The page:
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Appeals Court Makes A Mess Of Copyright Law Concerning ISPs And Safe Harbors

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Appeals Court Makes A Mess Of Copyright Law Concerning ISPs And Safe Harbors

Postby MrFredPFL » Sun Feb 04, 2018 9:43 pm

Story : https://www.techdirt.com/articles/20180201/15205039136/appeals-court-makes-mess-





We've been following the BMG v. Cox lawsuit from the very beginning, through all its very odd twists and turns, including having a judge in the district court, Liam O'Grady, who made it quite clear that he didn't much care about the internet, and didn't see why it was a problem if people lost their internet access completely based on merely a few allegations of copyright infringement. The 4th Circuit appeals court has now overturned the lower court ruling and sent the case back to the district court for a do-over. While the initial decision was awful (as we discuss below), this new ruling makes a huge mess out of copyright law and will have serious, dangerous, and long-lasting consequences for the internet as a whole.

If you don't recall, the case involved BMG suing Cox Communications, though much of the case really hinged on the actions of another company, Rightscorp, who has been trying (and mostly failing) to build a business model around a form of mild copyright trolling. Rather than the aggressive "sue 'em and settle," strategy employed by others, Rightscorp would send DMCA takedowns to ISPs, with a settlement offer, and hope that the ISPs would pass those notices on to subscribers accused of infringing.

Cox Communications -- a decently large broadband provider -- made it quite clear to Rightscorp that it did not intend to be a part of its business model, and refused to pass on the settlement letters. Rightscorp started flooding Cox with notices... to the point that Cox decided to effectively just trash all inbound messages from Rightscorp as spam. After all this happened, Rightscorp signed BMG as a client, and then sued Cox, claiming the ISP had violated the DMCA by not kicking users off. What came out during the trial was that Cox basically had a "thirteen strike" policy (some of the earlier strikes involved stopping internet access until you read something and clicked something -- or requiring the user to call in to Cox).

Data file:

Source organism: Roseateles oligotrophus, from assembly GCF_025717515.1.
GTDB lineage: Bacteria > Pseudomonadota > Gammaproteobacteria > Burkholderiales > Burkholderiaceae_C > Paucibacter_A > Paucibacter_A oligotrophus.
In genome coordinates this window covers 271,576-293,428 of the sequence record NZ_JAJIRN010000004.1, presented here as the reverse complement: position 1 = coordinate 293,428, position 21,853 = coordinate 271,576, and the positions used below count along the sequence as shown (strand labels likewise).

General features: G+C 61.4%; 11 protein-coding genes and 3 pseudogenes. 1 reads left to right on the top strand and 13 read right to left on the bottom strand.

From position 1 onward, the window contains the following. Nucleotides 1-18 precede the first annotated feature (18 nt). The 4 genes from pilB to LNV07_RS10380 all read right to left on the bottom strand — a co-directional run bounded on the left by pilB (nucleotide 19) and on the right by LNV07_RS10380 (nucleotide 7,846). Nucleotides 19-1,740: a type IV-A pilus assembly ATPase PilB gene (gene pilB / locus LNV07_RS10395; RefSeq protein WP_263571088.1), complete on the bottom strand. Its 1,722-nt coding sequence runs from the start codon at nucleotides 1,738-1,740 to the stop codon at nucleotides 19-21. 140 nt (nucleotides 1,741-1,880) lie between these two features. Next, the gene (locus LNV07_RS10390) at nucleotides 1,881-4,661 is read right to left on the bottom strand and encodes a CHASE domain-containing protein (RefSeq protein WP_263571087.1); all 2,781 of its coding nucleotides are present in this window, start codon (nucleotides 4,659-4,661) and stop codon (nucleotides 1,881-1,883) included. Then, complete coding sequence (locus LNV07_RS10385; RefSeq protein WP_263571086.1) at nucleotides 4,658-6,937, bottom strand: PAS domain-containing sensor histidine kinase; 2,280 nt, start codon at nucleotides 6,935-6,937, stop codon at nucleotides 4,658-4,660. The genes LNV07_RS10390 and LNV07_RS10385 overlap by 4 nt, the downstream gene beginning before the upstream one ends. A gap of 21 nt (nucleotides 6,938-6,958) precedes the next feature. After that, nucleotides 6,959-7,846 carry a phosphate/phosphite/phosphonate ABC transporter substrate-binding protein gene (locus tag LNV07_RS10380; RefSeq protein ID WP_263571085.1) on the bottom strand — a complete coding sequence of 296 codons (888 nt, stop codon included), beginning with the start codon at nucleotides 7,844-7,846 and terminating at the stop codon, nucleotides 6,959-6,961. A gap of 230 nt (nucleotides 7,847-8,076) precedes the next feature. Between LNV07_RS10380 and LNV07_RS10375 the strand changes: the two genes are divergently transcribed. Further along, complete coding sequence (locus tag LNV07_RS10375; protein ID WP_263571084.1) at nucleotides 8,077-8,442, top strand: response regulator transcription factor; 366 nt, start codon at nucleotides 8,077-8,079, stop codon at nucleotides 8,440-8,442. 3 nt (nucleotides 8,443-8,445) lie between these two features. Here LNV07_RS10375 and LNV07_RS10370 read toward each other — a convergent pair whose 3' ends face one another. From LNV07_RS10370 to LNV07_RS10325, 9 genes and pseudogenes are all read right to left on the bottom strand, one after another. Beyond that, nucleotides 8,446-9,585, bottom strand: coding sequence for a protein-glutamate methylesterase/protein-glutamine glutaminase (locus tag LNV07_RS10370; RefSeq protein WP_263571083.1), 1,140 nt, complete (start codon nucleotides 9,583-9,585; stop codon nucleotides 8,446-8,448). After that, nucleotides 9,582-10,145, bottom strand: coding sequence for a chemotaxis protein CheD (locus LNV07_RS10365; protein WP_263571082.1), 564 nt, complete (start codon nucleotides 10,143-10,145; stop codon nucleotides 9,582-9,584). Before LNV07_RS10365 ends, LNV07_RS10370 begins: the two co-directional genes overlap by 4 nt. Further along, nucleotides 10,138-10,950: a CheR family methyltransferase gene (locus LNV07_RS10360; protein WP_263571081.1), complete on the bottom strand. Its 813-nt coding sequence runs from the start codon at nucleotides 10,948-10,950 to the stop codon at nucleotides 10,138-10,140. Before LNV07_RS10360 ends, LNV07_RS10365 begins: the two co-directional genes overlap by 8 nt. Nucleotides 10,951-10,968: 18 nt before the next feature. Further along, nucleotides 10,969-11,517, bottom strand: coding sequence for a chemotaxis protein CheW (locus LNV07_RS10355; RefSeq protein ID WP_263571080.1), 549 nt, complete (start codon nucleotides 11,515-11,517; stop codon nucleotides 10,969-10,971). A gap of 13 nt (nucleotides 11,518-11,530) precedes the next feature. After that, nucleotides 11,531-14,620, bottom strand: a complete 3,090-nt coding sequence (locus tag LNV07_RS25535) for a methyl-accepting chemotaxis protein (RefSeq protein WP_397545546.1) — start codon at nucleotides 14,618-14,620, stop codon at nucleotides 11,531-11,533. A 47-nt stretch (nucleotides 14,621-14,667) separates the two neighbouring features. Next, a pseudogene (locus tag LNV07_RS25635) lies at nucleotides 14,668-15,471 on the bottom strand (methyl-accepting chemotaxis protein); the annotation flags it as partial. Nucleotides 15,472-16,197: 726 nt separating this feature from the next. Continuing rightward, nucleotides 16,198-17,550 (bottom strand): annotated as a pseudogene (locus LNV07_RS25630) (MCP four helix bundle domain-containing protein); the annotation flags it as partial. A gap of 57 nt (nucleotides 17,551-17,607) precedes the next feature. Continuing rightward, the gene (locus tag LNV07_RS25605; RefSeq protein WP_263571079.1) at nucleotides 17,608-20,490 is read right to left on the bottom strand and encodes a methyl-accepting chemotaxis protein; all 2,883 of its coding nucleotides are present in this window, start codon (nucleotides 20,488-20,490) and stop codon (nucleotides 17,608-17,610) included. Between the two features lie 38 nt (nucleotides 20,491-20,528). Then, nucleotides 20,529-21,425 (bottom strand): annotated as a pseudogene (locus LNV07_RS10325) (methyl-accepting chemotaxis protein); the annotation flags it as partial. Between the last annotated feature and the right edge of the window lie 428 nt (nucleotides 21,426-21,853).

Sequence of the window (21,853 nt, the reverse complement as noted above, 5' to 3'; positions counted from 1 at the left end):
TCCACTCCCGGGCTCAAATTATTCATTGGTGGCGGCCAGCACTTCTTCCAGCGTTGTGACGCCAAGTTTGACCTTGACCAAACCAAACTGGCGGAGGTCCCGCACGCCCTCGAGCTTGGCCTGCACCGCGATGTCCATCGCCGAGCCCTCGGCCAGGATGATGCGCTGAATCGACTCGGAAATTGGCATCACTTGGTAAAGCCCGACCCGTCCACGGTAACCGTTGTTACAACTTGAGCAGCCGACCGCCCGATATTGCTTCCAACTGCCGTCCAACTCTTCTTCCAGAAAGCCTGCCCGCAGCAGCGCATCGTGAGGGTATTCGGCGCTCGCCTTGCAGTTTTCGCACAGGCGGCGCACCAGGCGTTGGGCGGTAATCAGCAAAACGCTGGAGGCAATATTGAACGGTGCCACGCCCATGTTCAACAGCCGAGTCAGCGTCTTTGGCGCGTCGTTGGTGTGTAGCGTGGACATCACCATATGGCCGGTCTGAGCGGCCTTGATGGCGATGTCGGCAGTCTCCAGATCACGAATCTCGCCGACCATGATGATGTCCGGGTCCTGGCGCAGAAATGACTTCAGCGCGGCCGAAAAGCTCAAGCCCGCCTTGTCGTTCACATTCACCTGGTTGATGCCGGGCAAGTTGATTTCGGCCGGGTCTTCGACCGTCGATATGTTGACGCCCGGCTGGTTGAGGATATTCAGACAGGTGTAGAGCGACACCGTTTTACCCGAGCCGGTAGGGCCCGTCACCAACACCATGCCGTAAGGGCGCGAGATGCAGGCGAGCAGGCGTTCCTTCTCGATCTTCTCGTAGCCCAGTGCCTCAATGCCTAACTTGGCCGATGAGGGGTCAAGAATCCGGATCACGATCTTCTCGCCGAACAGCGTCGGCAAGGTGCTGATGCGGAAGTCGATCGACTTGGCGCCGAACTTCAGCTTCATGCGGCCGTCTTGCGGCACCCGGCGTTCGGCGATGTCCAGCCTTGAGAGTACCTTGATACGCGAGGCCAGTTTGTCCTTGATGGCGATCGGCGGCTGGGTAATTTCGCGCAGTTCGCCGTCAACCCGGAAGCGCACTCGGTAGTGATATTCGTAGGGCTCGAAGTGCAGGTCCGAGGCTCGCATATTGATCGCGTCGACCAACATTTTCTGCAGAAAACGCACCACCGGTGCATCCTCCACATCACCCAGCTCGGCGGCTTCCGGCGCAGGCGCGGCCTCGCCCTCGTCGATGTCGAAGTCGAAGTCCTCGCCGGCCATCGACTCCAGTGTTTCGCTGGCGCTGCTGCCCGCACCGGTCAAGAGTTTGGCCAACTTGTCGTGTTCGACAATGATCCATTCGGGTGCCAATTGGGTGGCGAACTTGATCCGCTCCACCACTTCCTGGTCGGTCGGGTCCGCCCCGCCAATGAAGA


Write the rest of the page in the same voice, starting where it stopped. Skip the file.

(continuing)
What is rarely noted, of course, is that Cox was basically one of the only ISPs to actually have any termination policy for people who used their connections for copyright infringement. Most ISPs (and most copyright lawyers not working for legacy industry interests) believed that the DMCA's requirement for a "repeat infringer policy" was not directed at access providers, but at content hosts, where the issues are much clearer. However, BMG claimed here that Cox violated the DMCA's requirement for a repeat infringer policy -- and the court agreed. Cox was, partly, undone by some pretty bad behavior behind the scenes, that seemed to tar it as a "bad actor" and obscure the underlying copyright issues. Even more ridiculous was that Judge O'Grady later argued that Cox should pay the other side's legal fees, because even bringing up the idea that it was protected by safe harbors was "objectively unreasonable." That, itself, was crazy, since tons of copyright experts actually think Cox was correct.







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